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19-Year-Old Bleichenbacher Attack On RSA Encryption Reintroduced

bleichenbacher-robot-rsa-attack

A 19-year-old vulnerability has been re-discovered from the RSA implementation by at least 8 different vendors—including F5, Citrix, in addition to also Cisco—in which can give remote attackers access to encrypted messages.

Dubbed ROBOT (Return of Bleichenbacher’s Oracle Attack), the attack allows an attacker to perform RSA decryption in addition to also cryptographic operations using the private key configured on the vulnerable TLS server.

ROBOT attack will be nothing yet a couple of minor variations to the old Bleichenbacher attack on the RSA encryption protocol.

First discovered in 1998 in addition to also named after Swiss cryptographer Daniel Bleichenbacher, the Bleichenbacher attack will be a padding oracle attack on RSA-based PKCS#1 v1.5 encryption scheme used in SSLv2.

Leveraging an adaptive chosen-ciphertext attack which occurred due to error messages by SSL servers for errors from the PKCS #1 1.5 padding, Bleichenbacher attack allows attackers to determine whether a decrypted message will be correctly padded.

This specific information eventually helps attackers decrypt RSA ciphertexts without recovering the server’s private key, completely breaking the confidentiality of TLS when used with RSA encryption.

In 1998, Bleichenbacher proposed to upgrade encryption scheme, yet instead, TLS designers kept the vulnerable encryption modes in addition to also added a series of complicated countermeasures to prevent the leakage of error details.

right now, a team of security researchers has discovered in which these countermeasures were incomplete in addition to also just by using some slight variations, This specific attack can still be used against many HTTPS hosts in today’s Internet.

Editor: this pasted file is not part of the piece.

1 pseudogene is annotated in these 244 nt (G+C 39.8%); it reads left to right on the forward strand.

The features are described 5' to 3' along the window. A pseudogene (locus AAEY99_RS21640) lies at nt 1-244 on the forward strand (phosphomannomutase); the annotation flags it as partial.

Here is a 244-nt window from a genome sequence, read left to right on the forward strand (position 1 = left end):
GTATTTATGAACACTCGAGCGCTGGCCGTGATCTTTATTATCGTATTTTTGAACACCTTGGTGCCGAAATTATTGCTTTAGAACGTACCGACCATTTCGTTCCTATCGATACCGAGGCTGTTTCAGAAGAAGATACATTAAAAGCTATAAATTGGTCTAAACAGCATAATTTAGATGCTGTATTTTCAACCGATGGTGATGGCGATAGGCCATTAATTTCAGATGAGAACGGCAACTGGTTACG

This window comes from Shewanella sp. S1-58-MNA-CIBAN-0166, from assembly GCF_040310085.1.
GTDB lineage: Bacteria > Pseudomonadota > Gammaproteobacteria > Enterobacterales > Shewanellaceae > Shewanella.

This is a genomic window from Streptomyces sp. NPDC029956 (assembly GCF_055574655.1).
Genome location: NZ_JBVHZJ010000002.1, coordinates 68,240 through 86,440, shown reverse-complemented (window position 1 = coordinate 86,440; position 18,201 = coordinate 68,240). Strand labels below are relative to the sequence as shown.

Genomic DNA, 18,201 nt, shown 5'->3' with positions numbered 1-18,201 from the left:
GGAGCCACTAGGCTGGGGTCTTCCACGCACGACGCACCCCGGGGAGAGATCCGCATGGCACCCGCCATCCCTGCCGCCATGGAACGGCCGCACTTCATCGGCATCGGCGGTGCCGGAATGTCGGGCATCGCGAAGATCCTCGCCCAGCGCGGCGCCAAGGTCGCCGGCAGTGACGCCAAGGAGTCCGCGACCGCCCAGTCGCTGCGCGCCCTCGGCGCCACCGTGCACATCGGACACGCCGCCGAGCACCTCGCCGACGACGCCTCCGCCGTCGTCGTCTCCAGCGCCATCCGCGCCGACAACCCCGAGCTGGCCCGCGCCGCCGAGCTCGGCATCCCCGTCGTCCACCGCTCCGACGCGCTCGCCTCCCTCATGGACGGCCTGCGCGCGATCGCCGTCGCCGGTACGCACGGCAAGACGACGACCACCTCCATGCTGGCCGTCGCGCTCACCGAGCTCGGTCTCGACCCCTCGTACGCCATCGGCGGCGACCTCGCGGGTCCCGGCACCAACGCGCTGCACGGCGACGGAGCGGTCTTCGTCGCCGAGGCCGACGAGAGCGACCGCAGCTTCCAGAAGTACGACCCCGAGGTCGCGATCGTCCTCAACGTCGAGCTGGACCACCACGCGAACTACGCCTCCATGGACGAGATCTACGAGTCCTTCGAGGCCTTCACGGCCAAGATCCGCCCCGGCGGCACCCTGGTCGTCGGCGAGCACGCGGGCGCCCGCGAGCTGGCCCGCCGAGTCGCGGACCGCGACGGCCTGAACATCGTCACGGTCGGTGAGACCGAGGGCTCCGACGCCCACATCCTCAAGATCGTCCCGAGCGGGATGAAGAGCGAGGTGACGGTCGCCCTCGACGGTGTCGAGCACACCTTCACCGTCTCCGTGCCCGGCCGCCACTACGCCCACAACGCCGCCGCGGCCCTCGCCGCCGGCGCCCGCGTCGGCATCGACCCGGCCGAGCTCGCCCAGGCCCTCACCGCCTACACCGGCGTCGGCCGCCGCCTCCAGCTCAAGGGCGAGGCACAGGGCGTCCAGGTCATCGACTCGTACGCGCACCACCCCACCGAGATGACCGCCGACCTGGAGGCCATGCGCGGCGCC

The newly found ROBOT attack will be the nothing yet the rebirth of This specific old Bleichenbacher attack.

“We changed the item to allow various different signals to recognize between error types like timeouts, connection resets, duplicate TLS alerts,” the researchers said. 

“We also discovered in which by using a shortened message flow where we send the ClientKeyExchange message without a ChangeCipherSpec in addition to also Finished message allows us to find more vulnerable hosts.”

According to the researchers, some of the most well-liked websites on the Internet, including Facebook in addition to also Paypal, are affected by the vulnerability. The researchers found “vulnerable subdomains on 27 of the top 100 domains as ranked by Alexa.

ROBOT attack stems by the above-mentioned implementation flaw in which only affects TLS cipher modes using RSA encryption, allowing an attacker to passively record traffic in addition to also later decrypt the item.

“For hosts in which usually use forward secrecy, yet still support a vulnerable RSA encryption key exchange the risk depends on how fast an attacker will be able to perform the attack,” the researchers said. 

“We believe in which a server impersonation or man from the middle attack will be possible, yet the item will be more challenging.”

The ROBOT attack has been discovered by Hanno Böck, Juraj Somorovsky of Ruhr-Universitat Bochum/Hackmanit GmbH, in addition to also Craig Young of Tripwire VERT, who also created a dedicated website explaining the whole attack, its implications, mitigations in addition to also more.

The attack affects implementations by several different vendors, some of which have already released patches in addition to also most have support notes acknowledging the issue.

You will find the list of affected vendors on the ROBOT website.

The researchers have also released a python tool to scan for vulnerable hosts. You can also check your HTTPS server against ROBOT attack on their website.

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Security Hacks

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